She concluded it wasn’t an unreasonable thought. At the rate of which things were progressing, it wouldn’t be long before she was devoid of all physical feeling. Her sense of taste had faded entirely and the raindrops on her skin felt more like tiny cold spots than actual liquid water. She could wait for her mana to replenish, she thought, but there was no guarantee it would be an effective solution. The chance that the reversal of a lost sense took more strength than what she could muster, she’d only plunge herself into a senseless hell, devoid of all physicality, as she descended into the darkest depths of her mind.

The devils were not stupid, and they sure as hell wouldn’t butcher an attempt to eliminate one of the greatest threats to their operation by hitting her with only a mild poison, but she didn’t have many options left. Dying in a blank, dark world alone wasn’t an enticing thought.

She ran through every possible scenario, even shouting into the forest in the hopes that someone would hear her cries for help. “Hope,” she said aloud, “what a funny word. It’s only four letters but it carries so much meaning—so much power.” Once more, she staggered to her feet, this time using a nearby tree for support. “If a simple four-letter word can provide so many people with so much strength, I can use my own strength to use that hope to keep moving—I have to.”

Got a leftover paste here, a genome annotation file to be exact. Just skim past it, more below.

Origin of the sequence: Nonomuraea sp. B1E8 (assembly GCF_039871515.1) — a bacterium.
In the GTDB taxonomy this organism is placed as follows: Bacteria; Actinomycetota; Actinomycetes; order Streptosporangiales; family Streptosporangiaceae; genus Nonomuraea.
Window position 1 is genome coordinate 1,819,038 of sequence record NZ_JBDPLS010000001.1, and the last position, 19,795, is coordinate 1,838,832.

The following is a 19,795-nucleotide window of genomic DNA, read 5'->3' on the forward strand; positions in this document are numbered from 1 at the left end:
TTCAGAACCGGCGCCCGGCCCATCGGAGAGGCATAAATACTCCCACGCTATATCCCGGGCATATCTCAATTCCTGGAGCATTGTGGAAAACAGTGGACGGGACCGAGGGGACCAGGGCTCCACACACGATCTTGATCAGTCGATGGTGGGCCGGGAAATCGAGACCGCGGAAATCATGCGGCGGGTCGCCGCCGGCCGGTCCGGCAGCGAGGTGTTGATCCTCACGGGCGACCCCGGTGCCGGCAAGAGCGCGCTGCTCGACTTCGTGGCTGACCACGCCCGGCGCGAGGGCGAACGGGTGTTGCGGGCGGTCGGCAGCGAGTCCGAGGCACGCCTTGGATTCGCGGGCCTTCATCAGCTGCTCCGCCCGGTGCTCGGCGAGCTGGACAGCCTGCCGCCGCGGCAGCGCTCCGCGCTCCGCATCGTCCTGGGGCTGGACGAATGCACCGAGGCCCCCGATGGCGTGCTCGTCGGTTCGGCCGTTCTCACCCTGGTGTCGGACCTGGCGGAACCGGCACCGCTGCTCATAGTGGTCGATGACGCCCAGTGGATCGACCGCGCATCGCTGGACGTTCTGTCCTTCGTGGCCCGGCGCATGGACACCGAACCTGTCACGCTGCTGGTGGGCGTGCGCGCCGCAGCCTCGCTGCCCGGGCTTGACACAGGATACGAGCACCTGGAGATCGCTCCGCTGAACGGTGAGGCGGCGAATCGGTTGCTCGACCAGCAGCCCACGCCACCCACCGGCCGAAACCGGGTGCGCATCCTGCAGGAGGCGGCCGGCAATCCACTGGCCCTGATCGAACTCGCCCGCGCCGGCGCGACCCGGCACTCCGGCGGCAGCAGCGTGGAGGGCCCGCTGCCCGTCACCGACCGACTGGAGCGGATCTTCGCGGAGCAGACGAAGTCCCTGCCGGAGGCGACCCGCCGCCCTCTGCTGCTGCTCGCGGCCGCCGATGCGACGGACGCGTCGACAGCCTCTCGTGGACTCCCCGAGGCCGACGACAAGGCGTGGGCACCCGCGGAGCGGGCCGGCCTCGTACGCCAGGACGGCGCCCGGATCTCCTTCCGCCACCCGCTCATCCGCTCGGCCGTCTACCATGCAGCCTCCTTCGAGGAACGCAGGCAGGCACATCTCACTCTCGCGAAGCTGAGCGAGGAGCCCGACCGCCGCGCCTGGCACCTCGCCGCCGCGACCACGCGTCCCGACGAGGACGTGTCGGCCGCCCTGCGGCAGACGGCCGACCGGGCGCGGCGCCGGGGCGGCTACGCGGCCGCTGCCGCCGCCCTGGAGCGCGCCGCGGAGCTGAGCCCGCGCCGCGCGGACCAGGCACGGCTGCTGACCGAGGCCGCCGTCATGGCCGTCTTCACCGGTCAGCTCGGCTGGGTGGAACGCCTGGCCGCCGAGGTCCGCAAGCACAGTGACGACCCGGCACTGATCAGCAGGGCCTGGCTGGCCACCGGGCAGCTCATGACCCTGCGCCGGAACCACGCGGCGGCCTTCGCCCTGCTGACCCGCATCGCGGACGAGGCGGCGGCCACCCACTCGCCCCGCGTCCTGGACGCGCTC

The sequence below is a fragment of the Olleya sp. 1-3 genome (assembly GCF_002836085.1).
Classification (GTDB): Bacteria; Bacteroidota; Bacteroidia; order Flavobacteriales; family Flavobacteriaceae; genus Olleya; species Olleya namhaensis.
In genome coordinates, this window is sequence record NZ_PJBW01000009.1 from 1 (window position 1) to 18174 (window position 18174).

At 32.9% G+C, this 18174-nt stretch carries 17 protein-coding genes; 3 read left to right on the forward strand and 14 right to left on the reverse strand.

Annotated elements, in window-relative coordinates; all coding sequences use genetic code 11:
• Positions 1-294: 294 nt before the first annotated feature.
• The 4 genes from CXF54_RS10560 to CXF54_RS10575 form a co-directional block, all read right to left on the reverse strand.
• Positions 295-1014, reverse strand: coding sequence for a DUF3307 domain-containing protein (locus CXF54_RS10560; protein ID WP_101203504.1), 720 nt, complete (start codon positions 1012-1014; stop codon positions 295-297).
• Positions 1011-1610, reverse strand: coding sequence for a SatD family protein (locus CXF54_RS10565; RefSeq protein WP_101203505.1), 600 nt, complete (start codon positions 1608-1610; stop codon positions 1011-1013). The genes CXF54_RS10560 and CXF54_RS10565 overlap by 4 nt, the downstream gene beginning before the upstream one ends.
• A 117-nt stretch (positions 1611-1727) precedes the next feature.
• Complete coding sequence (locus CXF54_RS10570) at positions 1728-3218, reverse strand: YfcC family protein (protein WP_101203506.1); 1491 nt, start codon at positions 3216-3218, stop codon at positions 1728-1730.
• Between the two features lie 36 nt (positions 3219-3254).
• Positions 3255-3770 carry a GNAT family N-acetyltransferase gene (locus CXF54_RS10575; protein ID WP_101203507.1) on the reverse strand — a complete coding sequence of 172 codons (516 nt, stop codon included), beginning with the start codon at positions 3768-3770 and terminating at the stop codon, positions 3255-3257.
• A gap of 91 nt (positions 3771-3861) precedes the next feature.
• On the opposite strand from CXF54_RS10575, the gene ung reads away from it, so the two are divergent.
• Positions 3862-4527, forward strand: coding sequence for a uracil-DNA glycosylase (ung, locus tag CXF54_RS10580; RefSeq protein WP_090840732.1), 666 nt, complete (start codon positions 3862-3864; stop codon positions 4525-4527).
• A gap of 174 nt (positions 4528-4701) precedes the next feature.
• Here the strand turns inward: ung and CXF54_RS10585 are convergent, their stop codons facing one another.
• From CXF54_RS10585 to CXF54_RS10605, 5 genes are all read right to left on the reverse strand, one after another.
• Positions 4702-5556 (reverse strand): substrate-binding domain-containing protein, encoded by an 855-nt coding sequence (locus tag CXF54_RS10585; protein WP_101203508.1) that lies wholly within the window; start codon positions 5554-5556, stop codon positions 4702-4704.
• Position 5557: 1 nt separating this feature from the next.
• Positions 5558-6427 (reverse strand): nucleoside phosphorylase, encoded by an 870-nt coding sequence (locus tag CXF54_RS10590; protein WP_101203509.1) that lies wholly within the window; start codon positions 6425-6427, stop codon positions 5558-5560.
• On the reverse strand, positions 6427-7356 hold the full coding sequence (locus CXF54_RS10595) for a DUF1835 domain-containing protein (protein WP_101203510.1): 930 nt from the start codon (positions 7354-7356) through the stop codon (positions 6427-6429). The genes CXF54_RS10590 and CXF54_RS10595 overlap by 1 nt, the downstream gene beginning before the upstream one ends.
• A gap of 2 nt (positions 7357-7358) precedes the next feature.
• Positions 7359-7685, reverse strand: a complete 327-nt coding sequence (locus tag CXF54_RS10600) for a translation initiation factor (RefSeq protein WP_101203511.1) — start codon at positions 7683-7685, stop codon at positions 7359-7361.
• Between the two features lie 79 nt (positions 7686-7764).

Much to her surprise, it seemed miracles did exist. As she stumbled forward, tree after tree, she stumbled into another, smaller, clearing. At first, she thought the neurotoxin was causing her to hallucinate, but no. Leaning against the trunk of a tree, impatiently frowning, was Hika.